Homeotic Genes Determine Specialization of Segments

Edward B.Lewis at the California Institute of Technology in Pasadena was interested in questions concerning certain developmental changes in the Drosophila fly and how the genes causing them cooperate during body segmentation. The answers he got, laid the foundation of one of the most surprising discoveries in developmental biology - the same type of genes which controls the early embryonic development of Drosophila also controls the early embryogenesis of a lot of higher organisms, including man. This means that the genetic control mechanisms have been preserved roughly unchanged through 650 million years of evolution!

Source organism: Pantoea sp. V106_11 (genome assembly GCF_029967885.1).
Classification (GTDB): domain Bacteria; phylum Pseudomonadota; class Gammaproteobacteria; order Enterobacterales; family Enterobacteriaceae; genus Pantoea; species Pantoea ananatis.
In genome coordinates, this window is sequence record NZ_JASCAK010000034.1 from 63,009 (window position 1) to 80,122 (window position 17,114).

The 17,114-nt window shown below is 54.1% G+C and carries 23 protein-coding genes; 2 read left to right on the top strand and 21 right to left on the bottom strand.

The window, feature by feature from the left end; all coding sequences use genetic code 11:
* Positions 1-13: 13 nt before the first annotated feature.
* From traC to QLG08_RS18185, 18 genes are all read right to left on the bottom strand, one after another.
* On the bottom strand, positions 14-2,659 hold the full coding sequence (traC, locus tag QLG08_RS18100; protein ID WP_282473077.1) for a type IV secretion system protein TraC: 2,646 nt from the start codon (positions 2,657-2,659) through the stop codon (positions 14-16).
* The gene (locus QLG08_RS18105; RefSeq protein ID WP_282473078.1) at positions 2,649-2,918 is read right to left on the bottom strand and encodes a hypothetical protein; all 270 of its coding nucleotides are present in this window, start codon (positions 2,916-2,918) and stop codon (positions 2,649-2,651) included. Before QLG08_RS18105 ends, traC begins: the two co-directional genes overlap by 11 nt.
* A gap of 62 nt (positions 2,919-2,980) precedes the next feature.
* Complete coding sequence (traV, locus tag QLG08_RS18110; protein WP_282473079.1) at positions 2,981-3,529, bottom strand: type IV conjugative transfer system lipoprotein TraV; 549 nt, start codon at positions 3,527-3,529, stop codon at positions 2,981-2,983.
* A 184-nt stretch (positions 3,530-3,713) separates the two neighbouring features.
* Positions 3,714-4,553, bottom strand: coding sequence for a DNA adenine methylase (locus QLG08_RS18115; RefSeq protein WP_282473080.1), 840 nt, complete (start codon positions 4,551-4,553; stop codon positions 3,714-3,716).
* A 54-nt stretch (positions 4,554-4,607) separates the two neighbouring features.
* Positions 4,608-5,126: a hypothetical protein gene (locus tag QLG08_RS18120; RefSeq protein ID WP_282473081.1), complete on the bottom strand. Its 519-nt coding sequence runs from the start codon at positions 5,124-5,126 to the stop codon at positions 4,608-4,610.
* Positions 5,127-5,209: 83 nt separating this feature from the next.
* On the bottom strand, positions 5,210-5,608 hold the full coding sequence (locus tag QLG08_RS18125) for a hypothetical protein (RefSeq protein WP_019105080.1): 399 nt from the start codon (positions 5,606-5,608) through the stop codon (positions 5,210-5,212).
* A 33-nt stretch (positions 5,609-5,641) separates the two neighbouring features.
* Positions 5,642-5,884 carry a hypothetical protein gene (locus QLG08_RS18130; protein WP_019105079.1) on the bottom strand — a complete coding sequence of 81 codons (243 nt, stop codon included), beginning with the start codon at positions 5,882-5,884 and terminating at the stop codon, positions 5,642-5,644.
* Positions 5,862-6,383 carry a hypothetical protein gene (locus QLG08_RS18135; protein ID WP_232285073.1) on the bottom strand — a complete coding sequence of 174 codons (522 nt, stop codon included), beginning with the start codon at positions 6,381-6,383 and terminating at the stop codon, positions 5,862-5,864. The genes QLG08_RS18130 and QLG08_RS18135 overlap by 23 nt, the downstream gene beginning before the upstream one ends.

A starting point for Lewis in his research on the genetic basis for so-called homeotic transformations during early embryonic development was his work with the now famous Drosophila-mutant with four wings instead of two. Homeotic genes control specialization of the segments. In the mutant-case inactivity of the first gene in a complex of homeotic genes (the bithorax complex) caused other homeotic genes to duplicate the segment with two wings. Lewis' pioneering work on the bithorax genes led to his discovery of the co-linearity principle. According to this principle there is a co-linearity in time and space between the order of the genes in the bithorax complex and their effect regions in the segments. This discovery has had a very large influence on later developmental research.

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